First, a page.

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As security improves UN agency resumes aid work in remote areas of Liberia

As security improves UN agency resumes aid work in remote areas of Liberia

The United Nations refugee agency today said it is gradually re-establishing a presence in the remote areas of Liberia, close to the border with Côte d'Ivoire, where tens of thousands of people had been cut off from humanitarian aid for two months due to increased conflict.

“Over the past two weeks the security situation in the area has somewhat improved, allowing some aid workers to go back for the first time since 28 February when an attack uprooted thousands of civilians and left three humanitarian workers dead,” UN High Commissioner for Refugees (UNHCR) spokesman Kris Janowski said in Geneva.

Last Thursday, UNHCR and World Food Programme (WFP) staff travelled to Saclepea, Nimba County, to distribute food in the transit camp hosting over 700 Ivoirian refugees and 34 West African migrant workers who fled the conflict in Côte d'Ivoire. The team stayed in Saclapea for three days, before returning to Monrovia on Sunday, after reports of renewed fighting in the neighbouring town of Tappita.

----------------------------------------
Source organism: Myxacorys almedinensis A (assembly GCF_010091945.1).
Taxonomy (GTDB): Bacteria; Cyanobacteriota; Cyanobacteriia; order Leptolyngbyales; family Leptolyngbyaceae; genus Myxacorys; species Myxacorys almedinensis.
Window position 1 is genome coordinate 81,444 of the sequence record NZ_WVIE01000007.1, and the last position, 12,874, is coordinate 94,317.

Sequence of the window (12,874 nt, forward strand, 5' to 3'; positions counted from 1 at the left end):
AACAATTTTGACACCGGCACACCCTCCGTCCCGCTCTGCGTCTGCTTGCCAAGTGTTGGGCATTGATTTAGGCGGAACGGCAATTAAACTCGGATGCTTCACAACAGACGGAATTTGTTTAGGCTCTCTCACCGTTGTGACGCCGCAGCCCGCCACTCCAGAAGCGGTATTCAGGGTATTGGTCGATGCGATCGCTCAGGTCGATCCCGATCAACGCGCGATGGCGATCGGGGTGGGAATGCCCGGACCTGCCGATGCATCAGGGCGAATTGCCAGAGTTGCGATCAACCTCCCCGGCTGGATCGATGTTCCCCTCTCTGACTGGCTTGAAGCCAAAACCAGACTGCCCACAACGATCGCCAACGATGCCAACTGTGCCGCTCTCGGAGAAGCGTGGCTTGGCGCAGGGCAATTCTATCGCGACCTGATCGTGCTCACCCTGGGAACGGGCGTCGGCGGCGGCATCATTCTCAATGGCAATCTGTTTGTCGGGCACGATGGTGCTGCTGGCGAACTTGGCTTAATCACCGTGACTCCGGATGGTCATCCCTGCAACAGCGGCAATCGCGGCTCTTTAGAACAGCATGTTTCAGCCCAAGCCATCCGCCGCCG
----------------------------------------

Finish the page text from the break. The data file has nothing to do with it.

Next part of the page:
UNHCR also continues to review the possibility of a full resumption of aid efforts in Harper, a coastal town in southeastern Mariland County, where it is, in collaboration with WFP, currently operating two flights per week. UNHCR will today use a WFP-chartered boat to send some non-food items, light vehicles and fuel for the refugee operations there.

“We hope that refugees and other people displaced by the fighting in the area will now attempt to reach Harper as soon as they hear that aid is available there,” Mr. Janowski said.

Close to 100,000 people – a mix of Ivoirians, Liberians and third-country nationals – have fled into Liberia since the conflict spread to western Côte d'Ivoire in mid-November of last year.

UNHCR also learned that refugees continued to arrive from Côte d'Ivoire but could not verify the reports independently.